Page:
'Bad Kids' at Black Rock: Keith Fulton and Lou Pepe Find Hope in High School
Keith Fulton and Lou Pepe's latest documentary, The Bad Kids, is an intimate portrait of at-risk students at Black Rock Continuation High School, located in Yucca Valley, California, within the Mojave Desert.
The teachers at Black Rock High are trying to make a difference one student at a time. They accomplish this not by lecturing from the front of the classroom, but by moving among the student body, engaging each student individually, asking questions about both their school work and their personal lives. Black Rock is a safe haven for listening, sharing and understanding, and this is not just teacher to student, but also peer to peer. It is a unique educational model, and judging from the rising number of graduates, it is one that is succeeding.
However, according to the philosophy of the school's principal, Vonda Viland, one should not solely gauge success by whether or not a student receives a diploma. For Viland that mindset is part of the problem with the way today's education system is functioning. Instead of focusing on test scores and GPAs, she feels it should look at the student as a whole person.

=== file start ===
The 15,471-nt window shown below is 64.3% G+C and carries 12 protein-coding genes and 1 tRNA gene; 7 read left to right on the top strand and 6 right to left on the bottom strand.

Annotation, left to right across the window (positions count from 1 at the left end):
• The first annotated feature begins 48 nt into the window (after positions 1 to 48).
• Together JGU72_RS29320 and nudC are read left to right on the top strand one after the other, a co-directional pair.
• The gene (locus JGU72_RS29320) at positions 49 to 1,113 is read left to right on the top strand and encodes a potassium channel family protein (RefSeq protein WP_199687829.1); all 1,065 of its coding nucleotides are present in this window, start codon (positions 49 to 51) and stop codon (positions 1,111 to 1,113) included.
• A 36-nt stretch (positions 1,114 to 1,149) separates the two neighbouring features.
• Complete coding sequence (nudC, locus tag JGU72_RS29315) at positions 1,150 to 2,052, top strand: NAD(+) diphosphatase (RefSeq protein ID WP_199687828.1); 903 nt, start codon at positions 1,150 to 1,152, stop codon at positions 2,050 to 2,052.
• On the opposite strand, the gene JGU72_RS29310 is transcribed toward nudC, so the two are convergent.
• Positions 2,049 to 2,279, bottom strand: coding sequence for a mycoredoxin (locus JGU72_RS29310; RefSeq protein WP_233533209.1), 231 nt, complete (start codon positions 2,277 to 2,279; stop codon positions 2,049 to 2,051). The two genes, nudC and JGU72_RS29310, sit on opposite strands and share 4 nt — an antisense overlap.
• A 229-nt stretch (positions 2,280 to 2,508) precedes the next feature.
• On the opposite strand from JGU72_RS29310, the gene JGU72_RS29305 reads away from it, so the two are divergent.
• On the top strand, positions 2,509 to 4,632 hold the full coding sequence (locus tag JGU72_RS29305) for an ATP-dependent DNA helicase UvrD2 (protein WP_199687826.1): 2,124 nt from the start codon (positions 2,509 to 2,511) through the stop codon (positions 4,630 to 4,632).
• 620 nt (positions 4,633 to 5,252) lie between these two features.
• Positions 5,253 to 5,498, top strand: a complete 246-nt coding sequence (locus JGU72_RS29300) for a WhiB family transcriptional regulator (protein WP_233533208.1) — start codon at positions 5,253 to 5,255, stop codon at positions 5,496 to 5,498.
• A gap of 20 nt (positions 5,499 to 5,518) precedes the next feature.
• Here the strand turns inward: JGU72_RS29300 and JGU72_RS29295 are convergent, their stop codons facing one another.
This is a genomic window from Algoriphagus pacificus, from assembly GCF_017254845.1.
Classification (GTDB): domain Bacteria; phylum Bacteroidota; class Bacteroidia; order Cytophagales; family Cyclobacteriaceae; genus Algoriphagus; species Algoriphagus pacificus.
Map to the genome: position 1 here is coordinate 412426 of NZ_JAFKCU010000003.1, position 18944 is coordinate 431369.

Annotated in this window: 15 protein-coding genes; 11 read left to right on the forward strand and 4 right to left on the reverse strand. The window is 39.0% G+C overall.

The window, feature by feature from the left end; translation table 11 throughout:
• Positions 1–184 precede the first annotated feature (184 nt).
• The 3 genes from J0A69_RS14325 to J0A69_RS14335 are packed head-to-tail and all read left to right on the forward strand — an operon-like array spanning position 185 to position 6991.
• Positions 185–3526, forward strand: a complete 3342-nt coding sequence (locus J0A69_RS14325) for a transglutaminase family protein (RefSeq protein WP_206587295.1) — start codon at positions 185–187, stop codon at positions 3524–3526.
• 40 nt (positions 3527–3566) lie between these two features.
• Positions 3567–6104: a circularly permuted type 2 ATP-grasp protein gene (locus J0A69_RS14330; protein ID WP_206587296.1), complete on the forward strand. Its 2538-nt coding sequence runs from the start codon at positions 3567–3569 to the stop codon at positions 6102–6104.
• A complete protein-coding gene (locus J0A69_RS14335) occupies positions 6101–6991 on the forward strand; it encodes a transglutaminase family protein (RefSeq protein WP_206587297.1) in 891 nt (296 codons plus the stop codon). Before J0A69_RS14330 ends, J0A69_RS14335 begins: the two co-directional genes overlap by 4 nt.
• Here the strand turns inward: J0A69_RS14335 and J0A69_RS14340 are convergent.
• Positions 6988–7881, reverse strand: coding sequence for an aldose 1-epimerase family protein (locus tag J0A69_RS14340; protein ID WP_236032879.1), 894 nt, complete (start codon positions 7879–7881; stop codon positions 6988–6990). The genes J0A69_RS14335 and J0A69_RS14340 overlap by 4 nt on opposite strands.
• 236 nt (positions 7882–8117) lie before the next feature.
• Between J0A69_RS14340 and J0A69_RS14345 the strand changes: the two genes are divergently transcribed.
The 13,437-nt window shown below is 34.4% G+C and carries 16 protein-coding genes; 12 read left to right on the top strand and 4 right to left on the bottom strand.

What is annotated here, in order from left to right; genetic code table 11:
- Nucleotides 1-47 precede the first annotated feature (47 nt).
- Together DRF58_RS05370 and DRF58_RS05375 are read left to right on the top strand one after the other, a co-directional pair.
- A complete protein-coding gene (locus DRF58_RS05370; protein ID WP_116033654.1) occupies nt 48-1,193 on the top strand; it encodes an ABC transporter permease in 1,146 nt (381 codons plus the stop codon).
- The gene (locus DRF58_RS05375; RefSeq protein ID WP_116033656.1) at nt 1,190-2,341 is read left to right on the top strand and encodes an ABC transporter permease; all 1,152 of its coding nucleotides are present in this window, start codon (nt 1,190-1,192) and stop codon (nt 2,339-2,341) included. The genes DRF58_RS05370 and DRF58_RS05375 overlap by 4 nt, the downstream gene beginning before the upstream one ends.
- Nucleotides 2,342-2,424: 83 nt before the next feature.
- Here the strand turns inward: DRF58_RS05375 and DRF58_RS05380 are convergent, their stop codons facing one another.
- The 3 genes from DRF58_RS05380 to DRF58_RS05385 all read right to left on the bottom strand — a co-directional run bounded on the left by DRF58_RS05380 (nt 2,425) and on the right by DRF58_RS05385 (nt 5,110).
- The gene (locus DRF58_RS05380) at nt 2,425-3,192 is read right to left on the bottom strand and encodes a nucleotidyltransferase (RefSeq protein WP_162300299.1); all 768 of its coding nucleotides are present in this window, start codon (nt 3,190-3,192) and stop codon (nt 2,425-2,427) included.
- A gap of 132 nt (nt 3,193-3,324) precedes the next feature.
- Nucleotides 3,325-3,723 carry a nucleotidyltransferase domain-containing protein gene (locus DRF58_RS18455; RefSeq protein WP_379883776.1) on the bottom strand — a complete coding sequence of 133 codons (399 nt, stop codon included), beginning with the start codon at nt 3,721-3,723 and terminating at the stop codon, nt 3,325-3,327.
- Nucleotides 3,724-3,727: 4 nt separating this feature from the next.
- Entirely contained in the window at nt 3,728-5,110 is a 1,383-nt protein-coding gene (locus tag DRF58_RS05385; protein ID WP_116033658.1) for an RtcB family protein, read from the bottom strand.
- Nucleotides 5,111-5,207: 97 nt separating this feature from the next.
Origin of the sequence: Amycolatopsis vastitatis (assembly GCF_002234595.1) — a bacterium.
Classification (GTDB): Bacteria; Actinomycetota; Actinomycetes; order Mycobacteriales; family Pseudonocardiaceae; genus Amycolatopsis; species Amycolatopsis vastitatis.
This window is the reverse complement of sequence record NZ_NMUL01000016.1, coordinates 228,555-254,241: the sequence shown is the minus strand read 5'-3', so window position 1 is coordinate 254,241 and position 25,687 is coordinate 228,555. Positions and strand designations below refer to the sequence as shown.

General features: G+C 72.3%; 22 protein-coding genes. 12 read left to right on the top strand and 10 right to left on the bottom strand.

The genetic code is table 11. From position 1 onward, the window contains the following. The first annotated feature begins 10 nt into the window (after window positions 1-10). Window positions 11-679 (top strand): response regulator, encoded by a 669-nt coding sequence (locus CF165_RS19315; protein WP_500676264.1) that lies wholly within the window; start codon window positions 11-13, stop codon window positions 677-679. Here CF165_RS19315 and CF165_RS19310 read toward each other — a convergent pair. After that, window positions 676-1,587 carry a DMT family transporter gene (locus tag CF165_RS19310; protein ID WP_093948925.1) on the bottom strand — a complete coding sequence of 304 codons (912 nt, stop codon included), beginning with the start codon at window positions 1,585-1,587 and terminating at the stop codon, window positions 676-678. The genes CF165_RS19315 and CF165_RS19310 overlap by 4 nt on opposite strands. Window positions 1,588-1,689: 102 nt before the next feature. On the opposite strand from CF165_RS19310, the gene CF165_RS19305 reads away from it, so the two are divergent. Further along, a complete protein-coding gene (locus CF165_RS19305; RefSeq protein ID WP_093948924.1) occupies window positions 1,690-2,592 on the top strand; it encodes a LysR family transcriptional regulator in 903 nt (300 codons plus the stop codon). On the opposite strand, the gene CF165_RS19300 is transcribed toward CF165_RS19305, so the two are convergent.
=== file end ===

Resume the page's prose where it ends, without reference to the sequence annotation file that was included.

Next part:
Fulton and Pepe embedded themselves at Black Rock for a two-year period. Over the course of filming, they found three students they felt provided an honest representation of the school's student body: Lee, an outspoken young man (and young father) whom they met on the first day when he came over and introduced himself; Jennifer, also outgoing and well spoken, but a student they felt did not appear to outwardly fit the role of a troubled teen; and Joey, the first student we meet, since it is his truancy that brings a probation officer, and the filmmakers, to his doorstep.
Filming for The Bad Kids started in November 2013, with the bulk of shooting taking place during the 2013-2014 school year, and additional filming occurring from August 2014 through March 2015. "In some ways, it is a three-character film," explains Fulton, "but when Lou and I were editing the film, we had these big keywords posted around our editing studio. One was 'mosaic,' and it was very significant to us. Even though all [the students] don't become main characters, we very much had a goal of coming up with a choral portrait of the educational culture at the school. We really felt that we were telling the story of this sort of collective student body. We're telling the story of these kinds of kids from all over the country, and it was important to us that the film had that feeling."